Keeping College Options Open: A Field Experiment to Help All High School Seniors Through the College Application Process
Recent research suggests that the college application process itself prevents access. This paper reports results from a large school-based experiment in which application assistance is incorporated into the high school curriculum for all graduating seniors at low-transition schools. Over three workshops, students were guided to pick programs of interest that they were eligible for, apply for real, and complete the financial aid application. The goal was to create a college option for exiting students to make the transition easier and more salient. On average, the program increased application rates from 64 to 78 per cent. College enrolment increased the following school year by 5.2 percentage points with virtually all of this increase in two-year community college programs. The greatest impact was for students who were not taking any university-track courses in high school: the application rate for these students increased by 24 percentage points with a nine per cent increase in two-year college enrolment. A second experiment was conducted two years later to explore several variations of the program. Offering personal assistance without waiving application fees had a negligible or even negative impact on applications and enrollment. Using laptops in homeroom classrooms instead of sending students to computer labs while combining the initial 2 workshops into one full-morning session increased application rates. However, subsequent enrollment effects were negligible. We provide some evidence consistent with the possibility that decreased guidance in choosing eligible programs was responsible for the second-experiment's decline in enrollment impacts.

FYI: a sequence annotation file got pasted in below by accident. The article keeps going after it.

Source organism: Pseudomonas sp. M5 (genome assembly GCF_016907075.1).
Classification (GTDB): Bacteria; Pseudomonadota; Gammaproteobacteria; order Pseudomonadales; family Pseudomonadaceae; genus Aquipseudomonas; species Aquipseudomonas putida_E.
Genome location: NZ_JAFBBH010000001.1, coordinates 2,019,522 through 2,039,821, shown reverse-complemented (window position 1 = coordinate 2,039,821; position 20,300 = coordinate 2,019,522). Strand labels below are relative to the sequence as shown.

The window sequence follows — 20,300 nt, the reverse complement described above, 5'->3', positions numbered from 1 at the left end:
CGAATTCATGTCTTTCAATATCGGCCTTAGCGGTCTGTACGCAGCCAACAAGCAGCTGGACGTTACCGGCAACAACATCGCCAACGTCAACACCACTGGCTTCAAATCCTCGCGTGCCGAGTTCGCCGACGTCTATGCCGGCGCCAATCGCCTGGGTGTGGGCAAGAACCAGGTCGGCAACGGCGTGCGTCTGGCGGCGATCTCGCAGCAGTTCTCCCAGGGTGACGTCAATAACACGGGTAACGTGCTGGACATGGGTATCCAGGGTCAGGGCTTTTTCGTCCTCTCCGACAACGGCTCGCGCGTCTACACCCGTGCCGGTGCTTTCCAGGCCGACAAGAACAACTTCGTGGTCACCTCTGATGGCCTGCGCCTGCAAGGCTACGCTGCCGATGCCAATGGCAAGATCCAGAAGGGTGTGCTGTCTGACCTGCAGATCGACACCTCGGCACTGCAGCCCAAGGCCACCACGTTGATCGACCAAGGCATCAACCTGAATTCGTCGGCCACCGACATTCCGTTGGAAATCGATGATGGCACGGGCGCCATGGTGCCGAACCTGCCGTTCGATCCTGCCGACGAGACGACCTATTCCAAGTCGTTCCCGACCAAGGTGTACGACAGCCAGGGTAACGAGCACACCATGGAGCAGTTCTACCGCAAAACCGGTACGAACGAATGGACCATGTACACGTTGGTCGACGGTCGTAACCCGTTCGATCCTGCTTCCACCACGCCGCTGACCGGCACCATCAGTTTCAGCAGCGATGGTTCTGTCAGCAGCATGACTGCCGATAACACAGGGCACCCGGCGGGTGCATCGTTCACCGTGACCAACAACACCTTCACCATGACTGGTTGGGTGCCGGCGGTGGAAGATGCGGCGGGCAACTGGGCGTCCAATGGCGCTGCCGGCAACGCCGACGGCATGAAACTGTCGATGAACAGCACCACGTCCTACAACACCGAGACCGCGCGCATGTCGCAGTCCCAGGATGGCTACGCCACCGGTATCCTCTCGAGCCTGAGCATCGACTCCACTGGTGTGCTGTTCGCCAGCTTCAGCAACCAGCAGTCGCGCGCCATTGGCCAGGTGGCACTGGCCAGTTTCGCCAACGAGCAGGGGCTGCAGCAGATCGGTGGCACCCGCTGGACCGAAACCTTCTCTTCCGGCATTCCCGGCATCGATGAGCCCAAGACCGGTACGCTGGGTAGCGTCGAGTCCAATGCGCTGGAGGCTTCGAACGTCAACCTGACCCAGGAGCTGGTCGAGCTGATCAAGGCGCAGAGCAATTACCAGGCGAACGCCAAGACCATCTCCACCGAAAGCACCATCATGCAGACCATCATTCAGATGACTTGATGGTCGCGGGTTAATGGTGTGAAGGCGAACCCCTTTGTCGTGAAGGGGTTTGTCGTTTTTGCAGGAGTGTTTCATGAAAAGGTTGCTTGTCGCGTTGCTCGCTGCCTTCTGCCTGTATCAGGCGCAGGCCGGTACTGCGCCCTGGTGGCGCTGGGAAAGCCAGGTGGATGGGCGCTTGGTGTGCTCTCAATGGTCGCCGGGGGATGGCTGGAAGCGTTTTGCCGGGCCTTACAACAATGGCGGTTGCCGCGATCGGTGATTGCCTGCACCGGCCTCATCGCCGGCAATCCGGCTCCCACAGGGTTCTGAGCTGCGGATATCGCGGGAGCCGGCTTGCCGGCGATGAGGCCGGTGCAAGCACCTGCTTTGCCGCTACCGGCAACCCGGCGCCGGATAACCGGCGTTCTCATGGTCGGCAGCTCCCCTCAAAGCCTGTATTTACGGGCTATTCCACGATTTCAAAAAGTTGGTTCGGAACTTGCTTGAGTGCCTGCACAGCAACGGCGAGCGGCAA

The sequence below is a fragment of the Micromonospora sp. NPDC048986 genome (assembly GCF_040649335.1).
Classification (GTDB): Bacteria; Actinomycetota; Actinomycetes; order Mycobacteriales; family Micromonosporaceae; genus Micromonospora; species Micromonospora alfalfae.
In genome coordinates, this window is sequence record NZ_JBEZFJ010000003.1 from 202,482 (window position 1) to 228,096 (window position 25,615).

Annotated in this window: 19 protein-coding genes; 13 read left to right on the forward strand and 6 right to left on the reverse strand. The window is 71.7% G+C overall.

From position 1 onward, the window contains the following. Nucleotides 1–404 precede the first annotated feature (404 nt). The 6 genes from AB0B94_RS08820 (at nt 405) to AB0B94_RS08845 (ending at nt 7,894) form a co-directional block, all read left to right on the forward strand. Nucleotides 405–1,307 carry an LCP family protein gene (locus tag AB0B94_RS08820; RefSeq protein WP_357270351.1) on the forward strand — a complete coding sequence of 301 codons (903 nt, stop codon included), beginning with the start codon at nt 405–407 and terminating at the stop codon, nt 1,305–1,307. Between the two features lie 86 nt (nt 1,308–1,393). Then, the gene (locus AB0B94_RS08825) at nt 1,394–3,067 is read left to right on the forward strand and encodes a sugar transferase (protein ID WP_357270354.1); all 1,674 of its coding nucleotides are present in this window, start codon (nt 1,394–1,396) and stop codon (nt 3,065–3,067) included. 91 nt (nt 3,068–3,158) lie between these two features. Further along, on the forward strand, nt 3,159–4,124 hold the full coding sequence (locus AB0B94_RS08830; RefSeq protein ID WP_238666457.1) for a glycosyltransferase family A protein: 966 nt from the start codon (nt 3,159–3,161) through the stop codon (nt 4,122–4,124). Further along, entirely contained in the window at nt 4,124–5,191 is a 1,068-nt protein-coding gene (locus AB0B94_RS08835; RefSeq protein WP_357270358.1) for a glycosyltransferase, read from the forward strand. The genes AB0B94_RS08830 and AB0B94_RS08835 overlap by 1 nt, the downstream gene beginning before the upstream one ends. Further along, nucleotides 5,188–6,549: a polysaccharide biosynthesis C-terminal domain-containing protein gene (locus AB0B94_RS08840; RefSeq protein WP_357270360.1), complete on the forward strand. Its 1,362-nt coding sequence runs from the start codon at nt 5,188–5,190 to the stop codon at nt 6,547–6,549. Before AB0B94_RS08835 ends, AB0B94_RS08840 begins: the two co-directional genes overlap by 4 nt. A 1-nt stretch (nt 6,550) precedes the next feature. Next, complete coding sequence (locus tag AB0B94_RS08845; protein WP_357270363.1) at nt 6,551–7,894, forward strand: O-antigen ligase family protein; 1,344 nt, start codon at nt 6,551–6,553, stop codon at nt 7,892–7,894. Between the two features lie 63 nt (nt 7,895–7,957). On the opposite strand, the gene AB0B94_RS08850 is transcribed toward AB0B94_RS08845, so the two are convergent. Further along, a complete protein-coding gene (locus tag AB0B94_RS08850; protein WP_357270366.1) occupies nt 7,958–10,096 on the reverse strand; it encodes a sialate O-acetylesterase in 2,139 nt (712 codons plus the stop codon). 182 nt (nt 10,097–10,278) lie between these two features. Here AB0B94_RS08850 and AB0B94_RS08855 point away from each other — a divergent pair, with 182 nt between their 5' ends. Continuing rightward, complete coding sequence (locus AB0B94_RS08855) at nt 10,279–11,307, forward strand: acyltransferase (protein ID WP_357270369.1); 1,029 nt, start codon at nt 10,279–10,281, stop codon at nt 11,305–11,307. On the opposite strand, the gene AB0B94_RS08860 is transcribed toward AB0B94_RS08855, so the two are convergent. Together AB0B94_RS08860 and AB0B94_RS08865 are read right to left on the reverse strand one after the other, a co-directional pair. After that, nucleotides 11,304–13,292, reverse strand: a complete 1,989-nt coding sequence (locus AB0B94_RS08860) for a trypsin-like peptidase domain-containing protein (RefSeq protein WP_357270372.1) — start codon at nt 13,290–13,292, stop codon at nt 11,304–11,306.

This project would not have been possible without the support and enthusiasm of many people. The Ministry of Training, Colleges, and Universities (MTCU), partnered with the Ministry of Education and the Social Research and Demonstration Corporation (SRDC) to fund and implement the experiment. We are especially grateful to Noah Morris, Jean-Pierre Voyer, Sam Andrey, Chris Ste-Croix, Travis Coulter, Galina Buryak, Jennifer Da Silva, Lisa Stanley, Noemi Varga and Doug Calderwood-Smith from MTCU for championing the research. SRDC staff members Dominique Leonard, Sheila Currie, Heather Smith Fowler, Claudia Nicholson, Danielle Patry, Isaac Kwakye, Natalie Conte, Bart Millson, Taylor Shek-wai Hui provided expert field operational and data analytical experience. We are grateful to both Tony Tullio and Inorbital as well as Honrio Cham and Radii for helping develop the program's website in different phases, Laurie Labelle for designing the program's brochures and other materials, Ryan Dunn and Jason Rogers for developing the financial aid calculator, Matt Boire and Sabina Dobrer for developing the 'Where Would You Go' tool and Boaz Beeri for producing its videos. We also greatly benefited from the facilitators who delivered the program and Shayne Hillier who provided IT field support. And we are indebted to all the principals, counselors, teachers, and students who participated in the program as well as the staff at OSAP, OUAC and OCAS who supported the application processes. Comments and feedback from several seminars and conferences were also greatly appreciated. Any errors or omissions are the sole responsibility of the authors. The views expressed herein are those of the authors and do not necessarily reflect the views of the National Bureau of Economic Research.
Philip Oreopoulos & Reuben Ford, 2019. "Keeping College Options Open: A Field Experiment to Help all High School Seniors Through the College Application Process," Journal of Policy Analysis and Management, vol 38(2), pages 426-454. citation courtesy of